A Blazin Summer Day Robyn Fletcher A Blazin Summer Day Audience: Anyone trying to cook and do something else at the same time. The warm, sunny July day started out just like any other day during the summer of 91. My mother and father had left for work and left my two brothers Donnie 19 and Andre 18 to baby-sit me. We woke up around 9:30 AM, and got dressed to go to the store to pick up the items for lunch. We returned home at 11:15 A.
M. I ran off to my room to catch the last 45 min of The Young and the Restless. Donnie went to the kitchen to begin preparation for lunch. At 11:30 while in the kitchen preparing the hamburger meat, and heating the grease for the tarter tots, Andre asked him to cut his hair. Donnie said, sure go get the stuff ready.
While the grease was heating Donnie and Andre went into the bathroom to cut hair. By 11:45 they were done cutting each others hair and Donnie walked into the kitchen, while Andre cleaned up the bathroom. As soon as Donnie placed a handful of tarter tots into the grease it bubbled up and over the pot and on to the stove. Once on the stove the grease and fire contacted each other, it ignited the stove on fire. From the stove it spread over the linoleum counter top and crawled up the wall above the stove.
The fire spread across the ceiling and over to the opposing wall, burning the curtains on the window. It stopped and reversed directions to the adjoining wall on the left. It burnt a small enough hole to go between the wall and the foundation to burn the wires to the dishwasher. While this was happening Donnie had picked up the pot, still on fire, with pot holders, and tried to throw it out the back door, but failed because the gate was locked. Next he tried to make it to the front door about 100 feet from the back door, but didn’t make it because the pot holders caught on fire and were burning his hands. He dropped the pot, still on fire next to yellow and brown chair in the living room.
He then proceed to run out side to get the water house and bring it into the house to put on the pot, but that just made things worse. Andre, hearing all the noise ran out of the bathroom to see what was going on. He yelled for me to get out of the house, and runs into the kitchen. I didn’t really know what was going on, I too had heard the noise but didn’t pay attention because it was my brother. When Andre yelled for me to leave the house I knew something was wrong. There was nothing that I could do but stand at the door and watch what was going on.
While Donnie made several attempt to put the fire out I was laughing to myself, because he was doing weird and stupid things. I wasn’t thinking about calling for help or that someone might seriously be hurt, all I wanted to know was what was happening. The walls, curtains, and dishwasher were still on fire. He, Andre, grabbed the baking soda and ran into the living room to put out the pot. Meanwhile Donnie took the hose to the kitchen and tried to put the walls out, but that didn’t work.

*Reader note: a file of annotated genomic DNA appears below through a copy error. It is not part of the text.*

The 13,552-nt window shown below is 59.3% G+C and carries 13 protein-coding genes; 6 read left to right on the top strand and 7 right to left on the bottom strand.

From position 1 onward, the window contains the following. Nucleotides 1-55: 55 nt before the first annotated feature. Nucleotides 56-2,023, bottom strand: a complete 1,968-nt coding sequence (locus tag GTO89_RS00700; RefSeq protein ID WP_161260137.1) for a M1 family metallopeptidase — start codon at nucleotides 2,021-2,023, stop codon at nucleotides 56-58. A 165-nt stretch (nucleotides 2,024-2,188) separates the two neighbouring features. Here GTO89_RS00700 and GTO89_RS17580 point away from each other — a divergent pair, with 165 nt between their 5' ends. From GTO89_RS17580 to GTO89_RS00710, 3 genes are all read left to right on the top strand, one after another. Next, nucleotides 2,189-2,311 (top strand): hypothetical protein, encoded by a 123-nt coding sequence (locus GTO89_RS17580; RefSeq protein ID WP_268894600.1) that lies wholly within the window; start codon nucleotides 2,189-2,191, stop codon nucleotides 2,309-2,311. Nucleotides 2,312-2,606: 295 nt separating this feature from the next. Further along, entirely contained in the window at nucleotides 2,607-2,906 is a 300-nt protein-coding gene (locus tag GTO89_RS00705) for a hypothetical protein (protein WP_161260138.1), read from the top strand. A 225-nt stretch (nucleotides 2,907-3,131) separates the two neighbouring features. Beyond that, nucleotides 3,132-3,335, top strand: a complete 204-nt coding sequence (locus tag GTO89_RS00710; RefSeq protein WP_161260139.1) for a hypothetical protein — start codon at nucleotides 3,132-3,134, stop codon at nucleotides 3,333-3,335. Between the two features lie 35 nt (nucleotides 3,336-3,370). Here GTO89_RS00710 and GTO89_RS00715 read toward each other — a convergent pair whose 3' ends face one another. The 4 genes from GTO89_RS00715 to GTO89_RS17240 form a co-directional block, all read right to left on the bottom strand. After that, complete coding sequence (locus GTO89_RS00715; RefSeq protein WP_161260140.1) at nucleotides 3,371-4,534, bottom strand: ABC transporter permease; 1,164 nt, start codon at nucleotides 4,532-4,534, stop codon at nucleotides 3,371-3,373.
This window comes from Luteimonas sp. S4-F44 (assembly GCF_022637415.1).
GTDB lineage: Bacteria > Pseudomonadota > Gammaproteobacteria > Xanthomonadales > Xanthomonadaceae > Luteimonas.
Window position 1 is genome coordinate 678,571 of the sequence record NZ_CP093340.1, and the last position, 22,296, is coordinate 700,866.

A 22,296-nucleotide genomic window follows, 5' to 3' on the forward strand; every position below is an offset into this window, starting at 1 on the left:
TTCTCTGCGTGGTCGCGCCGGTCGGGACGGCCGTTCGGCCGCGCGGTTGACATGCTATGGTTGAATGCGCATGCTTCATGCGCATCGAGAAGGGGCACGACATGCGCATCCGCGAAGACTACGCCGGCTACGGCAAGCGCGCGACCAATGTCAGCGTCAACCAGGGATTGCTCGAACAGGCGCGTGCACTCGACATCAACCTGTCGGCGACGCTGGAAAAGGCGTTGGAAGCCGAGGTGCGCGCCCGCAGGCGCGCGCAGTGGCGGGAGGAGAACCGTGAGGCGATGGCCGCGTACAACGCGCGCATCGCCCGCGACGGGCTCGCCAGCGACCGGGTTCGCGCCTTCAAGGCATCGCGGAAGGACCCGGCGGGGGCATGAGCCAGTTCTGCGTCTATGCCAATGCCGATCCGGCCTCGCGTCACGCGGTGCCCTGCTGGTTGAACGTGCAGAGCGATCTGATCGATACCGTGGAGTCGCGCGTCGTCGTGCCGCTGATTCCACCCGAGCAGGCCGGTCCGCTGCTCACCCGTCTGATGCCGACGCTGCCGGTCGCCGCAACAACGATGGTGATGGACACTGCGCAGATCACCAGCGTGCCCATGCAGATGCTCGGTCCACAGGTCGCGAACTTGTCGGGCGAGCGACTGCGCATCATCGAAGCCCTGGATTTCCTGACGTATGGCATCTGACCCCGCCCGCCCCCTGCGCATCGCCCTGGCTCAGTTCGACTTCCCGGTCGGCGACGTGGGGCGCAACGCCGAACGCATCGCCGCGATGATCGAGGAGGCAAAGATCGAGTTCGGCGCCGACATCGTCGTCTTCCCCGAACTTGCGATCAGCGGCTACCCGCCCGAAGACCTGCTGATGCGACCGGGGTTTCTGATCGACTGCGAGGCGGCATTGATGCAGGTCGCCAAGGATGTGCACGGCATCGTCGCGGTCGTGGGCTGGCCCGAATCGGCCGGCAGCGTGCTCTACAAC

Andre pulled Donnie back and started throwing Baking soda on the walls and the counter until the fire was out. With the fire out, we still had an extremely hot pot on the floor burning a hole in it. Donnie picked up the pot, and took it outside burning his hand even worse. The only other damage the pot did was scorch the chair. The walls in the kitchen were pitch black and we had no electricity in the front half the house or the basement. Donnie called his girlfriend at work to come and help us clean up the mess.
He then called his best-friend to takes him to the doctor to treat his hand. The only damage to the whole house was the kitchen and no power in the front half of the house. We are lucky because sitting right next to the stove was a can of Pam, and it didn’t exploded like it could make the situation worse. We tried to clean the house up as much as we could, but after everything was done and said we were all laughing. The rest of the summer was spent at what used to be called the Ramada Inn on 87th and 435, while they repainted the whole house and remodeled the kitchen.
We were all worried that our parents would be upset, but they surprised us and were happy that no one was seriously hurt. To this day we make jokes about that day and my parents tell my brother A watched pot never boils. I had heard my mother say that time and time before, but I never knew what it meant until that day. Now looking back on that day I realize that I should be thankful that no one was hurt and that the fire didn’t burn the whole house down. I guess laughing was my way of dealing with all the mixed emotion that I was feeling at the time.